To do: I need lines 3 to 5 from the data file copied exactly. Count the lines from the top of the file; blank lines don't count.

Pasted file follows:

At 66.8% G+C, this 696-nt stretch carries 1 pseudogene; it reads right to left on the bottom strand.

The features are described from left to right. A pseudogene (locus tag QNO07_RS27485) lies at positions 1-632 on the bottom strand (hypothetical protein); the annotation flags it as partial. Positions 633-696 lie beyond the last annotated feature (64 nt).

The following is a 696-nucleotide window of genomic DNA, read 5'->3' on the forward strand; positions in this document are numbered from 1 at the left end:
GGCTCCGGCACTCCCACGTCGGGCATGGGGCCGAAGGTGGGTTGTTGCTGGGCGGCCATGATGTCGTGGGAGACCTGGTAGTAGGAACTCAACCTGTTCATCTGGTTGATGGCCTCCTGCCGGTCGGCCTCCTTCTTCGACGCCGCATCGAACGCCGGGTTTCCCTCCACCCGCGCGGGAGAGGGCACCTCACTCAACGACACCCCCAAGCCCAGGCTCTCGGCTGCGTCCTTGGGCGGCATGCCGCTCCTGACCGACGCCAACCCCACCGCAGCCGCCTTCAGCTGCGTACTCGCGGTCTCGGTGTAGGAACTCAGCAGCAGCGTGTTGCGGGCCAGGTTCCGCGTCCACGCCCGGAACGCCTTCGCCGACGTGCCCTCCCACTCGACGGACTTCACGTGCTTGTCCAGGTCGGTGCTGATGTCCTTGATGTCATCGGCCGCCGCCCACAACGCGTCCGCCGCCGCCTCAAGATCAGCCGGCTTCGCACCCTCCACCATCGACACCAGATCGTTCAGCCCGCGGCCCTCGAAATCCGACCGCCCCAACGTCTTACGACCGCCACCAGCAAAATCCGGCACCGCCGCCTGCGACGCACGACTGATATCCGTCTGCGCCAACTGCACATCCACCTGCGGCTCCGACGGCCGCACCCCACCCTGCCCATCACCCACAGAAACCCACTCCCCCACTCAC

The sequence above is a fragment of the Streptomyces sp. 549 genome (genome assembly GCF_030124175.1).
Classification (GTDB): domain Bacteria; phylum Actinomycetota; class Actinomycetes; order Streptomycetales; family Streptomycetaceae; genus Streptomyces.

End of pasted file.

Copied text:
The following is a 696-nucleotide window of genomic DNA, read 5'->3' on the forward strand; positions in this document are numbered from 1 at the left end:
GGCTCCGGCACTCCCACGTCGGGCATGGGGCCGAAGGTGGGTTGTTGCTGGGCGGCCATGATGTCGTGGGAGACCTGGTAGTAGGAACTCAACCTGTTCATCTGGTTGATGGCCTCCTGCCGGTCGGCCTCCTTCTTCGACGCCGCATCGAACGCCGGGTTTCCCTCCACCCGCGCGGGAGAGGGCACCTCACTCAACGACACCCCCAAGCCCAGGCTCTCGGCTGCGTCCTTGGGCGGCATGCCGCTCCTGACCGACGCCAACCCCACCGCAGCCGCCTTCAGCTGCGTACTCGCGGTCTCGGTGTAGGAACTCAGCAGCAGCGTGTTGCGGGCCAGGTTCCGCGTCCACGCCCGGAACGCCTTCGCCGACGTGCCCTCCCACTCGACGGACTTCACGTGCTTGTCCAGGTCGGTGCTGATGTCCTTGATGTCATCGGCCGCCGCCCACAACGCGTCCGCCGCCGCCTCAAGATCAGCCGGCTTCGCACCCTCCACCATCGACACCAGATCGTTCAGCCCGCGGCCCTCGAAATCCGACCGCCCCAACGTCTTACGACCGCCACCAGCAAAATCCGGCACCGCCGCCTGCGACGCACGACTGATATCCGTCTGCGCCAACTGCACATCCACCTGCGGCTCCGACGGCCGCACCCCACCCTGCCCATCACCCACAGAAACCCACTCCCCCACTCAC

The sequence above is a fragment of the Streptomyces sp. 549 genome (genome assembly GCF_030124175.1).